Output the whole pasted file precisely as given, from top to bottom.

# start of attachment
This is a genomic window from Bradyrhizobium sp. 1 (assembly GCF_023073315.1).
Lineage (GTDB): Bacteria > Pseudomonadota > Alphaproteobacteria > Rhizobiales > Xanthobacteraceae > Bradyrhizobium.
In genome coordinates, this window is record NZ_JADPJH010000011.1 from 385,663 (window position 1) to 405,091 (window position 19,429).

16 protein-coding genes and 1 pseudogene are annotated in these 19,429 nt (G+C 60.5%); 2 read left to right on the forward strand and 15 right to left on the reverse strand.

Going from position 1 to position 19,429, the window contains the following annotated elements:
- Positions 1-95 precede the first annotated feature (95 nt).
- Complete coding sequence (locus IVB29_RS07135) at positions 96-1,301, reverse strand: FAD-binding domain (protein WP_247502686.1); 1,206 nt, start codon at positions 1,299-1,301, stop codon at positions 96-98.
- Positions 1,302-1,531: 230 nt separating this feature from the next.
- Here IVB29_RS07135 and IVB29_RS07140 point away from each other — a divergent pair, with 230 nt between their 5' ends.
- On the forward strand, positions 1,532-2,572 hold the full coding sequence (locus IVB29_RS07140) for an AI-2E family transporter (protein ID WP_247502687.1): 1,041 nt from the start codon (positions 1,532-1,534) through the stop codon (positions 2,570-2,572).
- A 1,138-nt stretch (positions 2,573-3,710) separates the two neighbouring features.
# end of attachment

This is a genomic window from Bradyrhizobium sp. 1 (assembly GCF_023073315.1).
Lineage (GTDB): Bacteria > Pseudomonadota > Alphaproteobacteria > Rhizobiales > Xanthobacteraceae > Bradyrhizobium.
In genome coordinates, this window is record NZ_JADPJH010000011.1 from 385,663 (window position 1) to 405,091 (window position 19,429).

16 protein-coding genes and 1 pseudogene are annotated in these 19,429 nt (G+C 60.5%); 2 read left to right on the forward strand and 15 right to left on the reverse strand.

Going from position 1 to position 19,429, the window contains the following annotated elements:
- Positions 1-95 precede the first annotated feature (95 nt).
- Complete coding sequence (locus IVB29_RS07135) at positions 96-1,301, reverse strand: FAD-binding domain (protein WP_247502686.1); 1,206 nt, start codon at positions 1,299-1,301, stop codon at positions 96-98.
- Positions 1,302-1,531: 230 nt separating this feature from the next.
- Here IVB29_RS07135 and IVB29_RS07140 point away from each other — a divergent pair, with 230 nt between their 5' ends.
- On the forward strand, positions 1,532-2,572 hold the full coding sequence (locus IVB29_RS07140) for an AI-2E family transporter (protein ID WP_247502687.1): 1,041 nt from the start codon (positions 1,532-1,534) through the stop codon (positions 2,570-2,572).
- A 1,138-nt stretch (positions 2,573-3,710) separates the two neighbouring features.